In Compton scattering, photons of a certain wavelength \(\lambda\) are scattered by an electron. The scattered photon then has a different wavelength \(\lambda'\). Here we want to derive a formula for the wavelength of the scattered photon.

Collision of a photon with an electron at rest

Here we assume that the electron is at rest. Its momentum is therefore zero: \( \boldsymbol{P} ~=~ 0 \). If the electron is bound in an atom, then it should be very weakly bound. A photon with momentum \( \boldsymbol{p} \) is scattered at this electron. To investigate this scattering process, we consider energy conservation as well as momentum conservation.

Total momentum before collision:
The total momentum before the collision corresponds only to the momentum of the photon \( \boldsymbol{p} ~+~ \boldsymbol{P} ~=~ \boldsymbol{p}\), since the electron at rest has no momentum \(\boldsymbol{P}\) before the collision.

Total momentum after collision:
After the collision the photon has an unknown momentum \( \boldsymbol{p}' \). The photon collided with the electron, therefore the electron could have got a momentum \( \boldsymbol{P}' \) too.

Conservation of momentum, which states that the total momentum before the collision must be EQUAL to the total momentum after the collision:

Conservation of momentum

Formula anchor$$ \begin{align} \boldsymbol{p} ~=~ \boldsymbol{p}' ~+~ \boldsymbol{P}' \end{align} $$

The energy of the photon before the collision is given by:

Photon energy

Formula anchor$$ \begin{align} W_{\text p} ~=~ h \, f ~=~ \frac{h \, c}{\lambda} \end{align} $$

Here \( \lambda \) is the wavelength of the photon before the collision. We assume the wavelength in the experiment as known because we choose it ourselves.

Total energy before collision:
What about the energy of the electron before the collision? In any case it is NOT zero, although the resting state of the electron may suggest that... According to special relativity, the electron - even at rest - has an energy; a so-called rest energy:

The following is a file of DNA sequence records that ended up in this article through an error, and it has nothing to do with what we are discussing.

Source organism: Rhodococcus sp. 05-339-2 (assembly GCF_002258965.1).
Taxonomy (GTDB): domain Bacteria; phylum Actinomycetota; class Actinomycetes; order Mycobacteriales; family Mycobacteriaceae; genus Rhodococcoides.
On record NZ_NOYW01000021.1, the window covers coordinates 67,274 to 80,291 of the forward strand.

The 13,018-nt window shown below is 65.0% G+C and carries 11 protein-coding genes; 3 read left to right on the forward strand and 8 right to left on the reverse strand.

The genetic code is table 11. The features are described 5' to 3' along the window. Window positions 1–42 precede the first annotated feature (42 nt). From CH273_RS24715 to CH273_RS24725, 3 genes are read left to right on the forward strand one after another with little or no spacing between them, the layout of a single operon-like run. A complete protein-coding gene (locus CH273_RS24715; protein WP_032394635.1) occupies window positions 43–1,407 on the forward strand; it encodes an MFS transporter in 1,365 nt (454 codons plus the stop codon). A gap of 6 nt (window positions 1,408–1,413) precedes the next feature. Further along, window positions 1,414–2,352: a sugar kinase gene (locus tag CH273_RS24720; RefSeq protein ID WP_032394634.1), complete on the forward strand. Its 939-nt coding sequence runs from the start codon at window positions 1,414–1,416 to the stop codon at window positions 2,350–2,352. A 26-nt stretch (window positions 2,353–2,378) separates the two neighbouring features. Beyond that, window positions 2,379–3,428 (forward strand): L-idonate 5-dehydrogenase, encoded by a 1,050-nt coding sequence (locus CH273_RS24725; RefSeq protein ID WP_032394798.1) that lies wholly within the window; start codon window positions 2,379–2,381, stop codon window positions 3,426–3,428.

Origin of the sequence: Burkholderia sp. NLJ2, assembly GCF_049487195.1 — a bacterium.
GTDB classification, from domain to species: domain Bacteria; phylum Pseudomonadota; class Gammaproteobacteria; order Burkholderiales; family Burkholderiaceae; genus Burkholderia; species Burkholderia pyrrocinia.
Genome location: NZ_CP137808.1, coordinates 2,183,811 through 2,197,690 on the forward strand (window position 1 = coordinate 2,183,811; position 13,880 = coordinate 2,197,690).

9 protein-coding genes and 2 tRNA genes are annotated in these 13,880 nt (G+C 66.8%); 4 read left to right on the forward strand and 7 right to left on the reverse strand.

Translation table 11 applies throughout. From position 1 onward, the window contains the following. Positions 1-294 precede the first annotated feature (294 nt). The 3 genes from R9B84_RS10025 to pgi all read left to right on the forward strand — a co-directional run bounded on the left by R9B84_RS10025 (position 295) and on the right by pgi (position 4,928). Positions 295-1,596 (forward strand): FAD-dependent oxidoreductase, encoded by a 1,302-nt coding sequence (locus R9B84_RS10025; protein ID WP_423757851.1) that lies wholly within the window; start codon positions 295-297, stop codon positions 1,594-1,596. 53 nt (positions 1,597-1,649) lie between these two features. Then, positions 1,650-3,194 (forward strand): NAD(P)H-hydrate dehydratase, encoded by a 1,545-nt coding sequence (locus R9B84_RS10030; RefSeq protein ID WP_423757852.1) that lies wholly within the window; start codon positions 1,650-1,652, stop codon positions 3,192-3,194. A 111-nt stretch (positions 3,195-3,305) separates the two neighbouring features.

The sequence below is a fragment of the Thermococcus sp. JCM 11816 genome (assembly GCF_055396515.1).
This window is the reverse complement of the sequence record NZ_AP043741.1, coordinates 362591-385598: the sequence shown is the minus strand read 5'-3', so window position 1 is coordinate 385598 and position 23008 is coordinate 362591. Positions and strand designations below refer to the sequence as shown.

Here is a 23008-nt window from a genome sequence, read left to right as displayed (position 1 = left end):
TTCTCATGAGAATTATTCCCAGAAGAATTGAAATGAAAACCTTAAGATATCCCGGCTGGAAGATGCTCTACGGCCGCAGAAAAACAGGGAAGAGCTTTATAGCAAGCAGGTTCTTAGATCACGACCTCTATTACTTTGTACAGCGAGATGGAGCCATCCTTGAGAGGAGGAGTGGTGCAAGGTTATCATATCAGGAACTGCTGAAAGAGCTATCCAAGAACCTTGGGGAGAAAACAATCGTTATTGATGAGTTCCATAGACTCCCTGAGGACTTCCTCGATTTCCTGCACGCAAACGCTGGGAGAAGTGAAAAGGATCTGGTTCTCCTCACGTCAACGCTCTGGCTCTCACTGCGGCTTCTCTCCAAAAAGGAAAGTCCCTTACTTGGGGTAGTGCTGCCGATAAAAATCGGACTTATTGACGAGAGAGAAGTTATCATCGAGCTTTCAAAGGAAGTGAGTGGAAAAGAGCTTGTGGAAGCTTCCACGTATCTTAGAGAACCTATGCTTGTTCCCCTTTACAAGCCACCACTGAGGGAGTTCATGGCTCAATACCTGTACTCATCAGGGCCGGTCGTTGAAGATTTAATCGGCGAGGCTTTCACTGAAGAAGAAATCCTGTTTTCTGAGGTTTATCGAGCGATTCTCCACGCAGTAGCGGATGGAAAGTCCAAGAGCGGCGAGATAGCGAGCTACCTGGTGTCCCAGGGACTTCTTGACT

Here \( m_{e} \) is the rest mass of the electron with the value: \( m_{e} ~=~ 9.1 ~\cdot~ 10^{-31} \, \mathrm{kg} \). The total energy before the collision is thus:

Total energy after collision:
After the collision, the wavelength \( \lambda \) of the photon may have changed. We refer to the new wavelength of the photon as \( \lambda' \). A changed wavelength means a changed energy of the photon:

The electron has also changed its energy due to the collision. Besides the rest energy 3, which the electron already had before the collision, it may have got an additional kinetic energy, which you can notice if the electron is in motion after the collision.

The formula for classical kinetic energy \( \frac{1}{2} \, m \, v^2 \) is rather inappropriate here, because for the Compton scattering one usually uses photons with very high energy (X-rays and gamma rays). By the collision of the energetic photon and the resting electron, the electron can be brought to very high velocities, so that the formula for classical kinetic energy no longer applies. Therefore you have to calculate relativistically if you want to get useful results for the Compton scattering. That is, instead of using the classical formula, we use the relativistic total energy \(W_{\text e}'\), which already includes the rest energy and relativistic kinetic energy of the electron: